In our exploration of LED drives, we’ve looked into series and parallel setups. Now, let’s check the fusion of both: the Matrix Drive. This advanced configuration intertwines the best series and parallel designs, offering unique advantages for various applications. The image shows how to wire it up. In this setup, each row is shorted, creating individual paths for the current flow.
The advantage here is that, if an LED fails as an open circuit, the rest of the LEDs in the column are not affected as the current has a different path to flow. Current variation in arms is kept to a minimum. Now when an LED fails as a short circuit, the entire row turns OFF, but still rest of the LEDs in the columns are ON and with no increase in current per branch. So it does give you some sort of protection to avoid a chain reaction of all LEDs failing.
The major drawback of this method is that since there could be variations in Vf of the LEDs and each LED is in parallel to one another, you will see that the brightness intensity of LEDs won’t be uniform and there may be hotspots & dim spots in the lighting. So you have to choose LEDs with minimal Vf variation from the manufacturer.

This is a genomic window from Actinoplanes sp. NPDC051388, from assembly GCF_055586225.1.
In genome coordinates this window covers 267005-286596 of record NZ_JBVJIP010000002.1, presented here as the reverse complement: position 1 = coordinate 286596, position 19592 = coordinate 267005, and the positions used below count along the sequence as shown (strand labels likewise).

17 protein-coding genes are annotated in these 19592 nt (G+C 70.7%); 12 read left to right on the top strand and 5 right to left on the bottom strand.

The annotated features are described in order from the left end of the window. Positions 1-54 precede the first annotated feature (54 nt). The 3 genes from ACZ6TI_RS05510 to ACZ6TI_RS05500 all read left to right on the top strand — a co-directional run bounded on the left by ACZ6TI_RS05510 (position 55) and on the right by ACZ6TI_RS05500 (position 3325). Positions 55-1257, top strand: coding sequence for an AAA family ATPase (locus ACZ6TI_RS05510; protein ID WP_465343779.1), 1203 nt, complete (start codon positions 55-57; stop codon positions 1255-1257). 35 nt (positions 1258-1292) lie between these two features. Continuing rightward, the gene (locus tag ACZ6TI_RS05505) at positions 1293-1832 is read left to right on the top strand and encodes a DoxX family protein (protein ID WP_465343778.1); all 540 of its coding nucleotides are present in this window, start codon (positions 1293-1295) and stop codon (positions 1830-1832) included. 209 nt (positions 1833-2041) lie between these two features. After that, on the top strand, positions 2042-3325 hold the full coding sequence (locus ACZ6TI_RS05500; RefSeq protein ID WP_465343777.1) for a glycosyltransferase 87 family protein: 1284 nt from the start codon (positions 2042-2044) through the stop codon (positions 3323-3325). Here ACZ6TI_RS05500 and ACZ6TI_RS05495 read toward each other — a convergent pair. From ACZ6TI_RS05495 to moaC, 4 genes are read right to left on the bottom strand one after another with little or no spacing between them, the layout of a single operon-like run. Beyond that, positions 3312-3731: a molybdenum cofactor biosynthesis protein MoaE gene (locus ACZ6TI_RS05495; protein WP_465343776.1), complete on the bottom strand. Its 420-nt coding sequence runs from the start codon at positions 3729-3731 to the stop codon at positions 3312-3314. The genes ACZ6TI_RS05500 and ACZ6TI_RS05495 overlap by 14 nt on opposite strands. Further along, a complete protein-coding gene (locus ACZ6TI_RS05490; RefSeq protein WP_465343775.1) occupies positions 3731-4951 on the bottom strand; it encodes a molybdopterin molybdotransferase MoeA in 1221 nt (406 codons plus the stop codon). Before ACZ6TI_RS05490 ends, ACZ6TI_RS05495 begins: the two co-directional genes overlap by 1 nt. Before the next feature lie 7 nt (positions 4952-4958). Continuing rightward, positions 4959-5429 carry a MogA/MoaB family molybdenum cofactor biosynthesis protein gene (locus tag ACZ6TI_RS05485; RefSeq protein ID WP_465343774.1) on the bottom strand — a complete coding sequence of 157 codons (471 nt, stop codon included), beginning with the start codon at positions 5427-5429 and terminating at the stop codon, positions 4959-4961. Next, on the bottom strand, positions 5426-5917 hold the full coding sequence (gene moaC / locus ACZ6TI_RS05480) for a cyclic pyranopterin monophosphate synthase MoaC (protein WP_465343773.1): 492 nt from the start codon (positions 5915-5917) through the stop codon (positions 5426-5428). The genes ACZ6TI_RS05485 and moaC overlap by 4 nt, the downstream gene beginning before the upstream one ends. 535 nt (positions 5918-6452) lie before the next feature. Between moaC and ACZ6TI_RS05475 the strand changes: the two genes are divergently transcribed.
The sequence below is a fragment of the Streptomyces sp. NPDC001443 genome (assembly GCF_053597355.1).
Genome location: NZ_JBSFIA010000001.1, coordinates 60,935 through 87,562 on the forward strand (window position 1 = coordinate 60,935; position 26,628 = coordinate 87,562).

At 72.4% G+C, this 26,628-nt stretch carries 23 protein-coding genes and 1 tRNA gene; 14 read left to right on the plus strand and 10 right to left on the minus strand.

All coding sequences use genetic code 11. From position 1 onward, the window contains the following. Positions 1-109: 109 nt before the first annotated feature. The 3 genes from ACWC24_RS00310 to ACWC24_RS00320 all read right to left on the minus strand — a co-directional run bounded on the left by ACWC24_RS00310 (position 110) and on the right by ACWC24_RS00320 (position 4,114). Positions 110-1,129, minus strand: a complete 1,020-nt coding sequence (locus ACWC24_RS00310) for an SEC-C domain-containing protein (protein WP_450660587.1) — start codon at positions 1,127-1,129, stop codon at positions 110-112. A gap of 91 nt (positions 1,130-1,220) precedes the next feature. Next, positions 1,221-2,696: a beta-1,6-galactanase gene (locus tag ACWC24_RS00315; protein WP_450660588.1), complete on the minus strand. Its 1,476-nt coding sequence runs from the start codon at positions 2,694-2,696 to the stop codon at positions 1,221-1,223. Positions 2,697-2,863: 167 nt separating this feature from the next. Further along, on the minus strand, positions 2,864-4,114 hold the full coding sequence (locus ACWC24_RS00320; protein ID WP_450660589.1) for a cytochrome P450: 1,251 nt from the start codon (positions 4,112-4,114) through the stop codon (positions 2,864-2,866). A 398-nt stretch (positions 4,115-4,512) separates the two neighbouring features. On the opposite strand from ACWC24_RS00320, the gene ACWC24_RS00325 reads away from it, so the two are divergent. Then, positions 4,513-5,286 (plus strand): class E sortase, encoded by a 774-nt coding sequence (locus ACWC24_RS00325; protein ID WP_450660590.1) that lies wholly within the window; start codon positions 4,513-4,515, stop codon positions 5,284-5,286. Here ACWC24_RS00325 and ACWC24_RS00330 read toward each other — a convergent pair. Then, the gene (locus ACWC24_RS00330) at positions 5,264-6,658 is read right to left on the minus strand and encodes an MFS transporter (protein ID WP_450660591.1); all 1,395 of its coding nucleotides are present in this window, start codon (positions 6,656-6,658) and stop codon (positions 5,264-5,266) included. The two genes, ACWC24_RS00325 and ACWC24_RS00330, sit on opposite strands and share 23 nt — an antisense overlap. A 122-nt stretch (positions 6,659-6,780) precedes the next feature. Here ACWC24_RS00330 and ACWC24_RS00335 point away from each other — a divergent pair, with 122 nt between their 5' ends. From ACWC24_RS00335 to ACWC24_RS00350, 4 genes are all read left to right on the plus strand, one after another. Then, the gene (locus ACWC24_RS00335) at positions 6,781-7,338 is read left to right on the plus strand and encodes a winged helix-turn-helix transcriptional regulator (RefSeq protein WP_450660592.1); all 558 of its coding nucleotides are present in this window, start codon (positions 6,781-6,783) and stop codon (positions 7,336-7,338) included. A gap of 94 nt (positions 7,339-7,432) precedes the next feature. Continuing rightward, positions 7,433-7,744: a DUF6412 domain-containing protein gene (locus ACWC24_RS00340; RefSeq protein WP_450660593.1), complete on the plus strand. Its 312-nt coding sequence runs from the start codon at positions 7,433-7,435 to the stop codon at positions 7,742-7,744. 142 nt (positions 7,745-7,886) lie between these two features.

Overall if you have no constraints over cost, series LED drives might be the best bet. If there are quite a lot of those LEDs, keep adding more series drivers. If cost is a concern(buck drives are cheaper) and you don’t have much concern with the lifetime of LEDs consider parallel drives. If you choose this, better to go with more LEDs in columns to reduce the current increase if one of them fails.
So now you know all about the nuances of series, parallel, and matrix LED drives and each has its pros & cons. Choose one based on your application and requirements. Happy designing!